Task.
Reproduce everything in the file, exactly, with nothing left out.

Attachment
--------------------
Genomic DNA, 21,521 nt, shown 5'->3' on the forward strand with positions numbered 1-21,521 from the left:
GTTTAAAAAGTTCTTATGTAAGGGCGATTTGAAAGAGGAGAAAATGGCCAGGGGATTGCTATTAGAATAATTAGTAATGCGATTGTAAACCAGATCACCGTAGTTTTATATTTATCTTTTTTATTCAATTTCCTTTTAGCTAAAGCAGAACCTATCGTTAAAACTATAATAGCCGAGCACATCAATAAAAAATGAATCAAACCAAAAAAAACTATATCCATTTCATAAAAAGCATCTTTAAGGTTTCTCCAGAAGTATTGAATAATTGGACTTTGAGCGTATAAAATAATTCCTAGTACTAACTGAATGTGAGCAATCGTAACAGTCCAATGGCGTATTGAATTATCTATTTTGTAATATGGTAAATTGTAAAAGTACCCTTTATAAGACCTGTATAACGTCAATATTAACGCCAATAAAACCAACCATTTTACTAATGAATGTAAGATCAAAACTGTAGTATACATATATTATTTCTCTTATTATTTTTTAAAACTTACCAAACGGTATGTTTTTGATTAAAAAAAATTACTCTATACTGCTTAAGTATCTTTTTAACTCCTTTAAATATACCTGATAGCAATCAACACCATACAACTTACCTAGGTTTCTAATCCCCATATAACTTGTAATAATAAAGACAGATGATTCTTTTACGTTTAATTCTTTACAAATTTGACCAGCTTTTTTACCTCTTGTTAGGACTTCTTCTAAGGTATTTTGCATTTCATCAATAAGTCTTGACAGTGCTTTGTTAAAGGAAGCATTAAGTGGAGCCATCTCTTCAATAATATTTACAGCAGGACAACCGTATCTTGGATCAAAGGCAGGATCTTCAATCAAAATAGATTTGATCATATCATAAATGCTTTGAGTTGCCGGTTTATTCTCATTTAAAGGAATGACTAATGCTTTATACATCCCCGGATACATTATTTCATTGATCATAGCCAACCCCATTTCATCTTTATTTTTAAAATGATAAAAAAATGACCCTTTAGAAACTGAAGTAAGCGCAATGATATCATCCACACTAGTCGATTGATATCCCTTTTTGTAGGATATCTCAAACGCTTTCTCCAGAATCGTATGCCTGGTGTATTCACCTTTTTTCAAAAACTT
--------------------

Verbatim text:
Genomic DNA, 21,521 nt, shown 5'->3' on the forward strand with positions numbered 1-21,521 from the left:
GTTTAAAAAGTTCTTATGTAAGGGCGATTTGAAAGAGGAGAAAATGGCCAGGGGATTGCTATTAGAATAATTAGTAATGCGATTGTAAACCAGATCACCGTAGTTTTATATTTATCTTTTTTATTCAATTTCCTTTTAGCTAAAGCAGAACCTATCGTTAAAACTATAATAGCCGAGCACATCAATAAAAAATGAATCAAACCAAAAAAAACTATATCCATTTCATAAAAAGCATCTTTAAGGTTTCTCCAGAAGTATTGAATAATTGGACTTTGAGCGTATAAAATAATTCCTAGTACTAACTGAATGTGAGCAATCGTAACAGTCCAATGGCGTATTGAATTATCTATTTTGTAATATGGTAAATTGTAAAAGTACCCTTTATAAGACCTGTATAACGTCAATATTAACGCCAATAAAACCAACCATTTTACTAATGAATGTAAGATCAAAACTGTAGTATACATATATTATTTCTCTTATTATTTTTTAAAACTTACCAAACGGTATGTTTTTGATTAAAAAAAATTACTCTATACTGCTTAAGTATCTTTTTAACTCCTTTAAATATACCTGATAGCAATCAACACCATACAACTTACCTAGGTTTCTAATCCCCATATAACTTGTAATAATAAAGACAGATGATTCTTTTACGTTTAATTCTTTACAAATTTGACCAGCTTTTTTACCTCTTGTTAGGACTTCTTCTAAGGTATTTTGCATTTCATCAATAAGTCTTGACAGTGCTTTGTTAAAGGAAGCATTAAGTGGAGCCATCTCTTCAATAATATTTACAGCAGGACAACCGTATCTTGGATCAAAGGCAGGATCTTCAATCAAAATAGATTTGATCATATCATAAATGCTTTGAGTTGCCGGTTTATTCTCATTTAAAGGAATGACTAATGCTTTATACATCCCCGGATACATTATTTCATTGATCATAGCCAACCCCATTTCATCTTTATTTTTAAAATGATAAAAAAATGACCCTTTAGAAACTGAAGTAAGCGCAATGATATCATCCACACTAGTCGATTGATATCCCTTTTTGTAGGATATCTCAAACGCTTTCTCCAGAATCGTATGCCTGGTGTATTCACCTTTTTTCAAAAACTT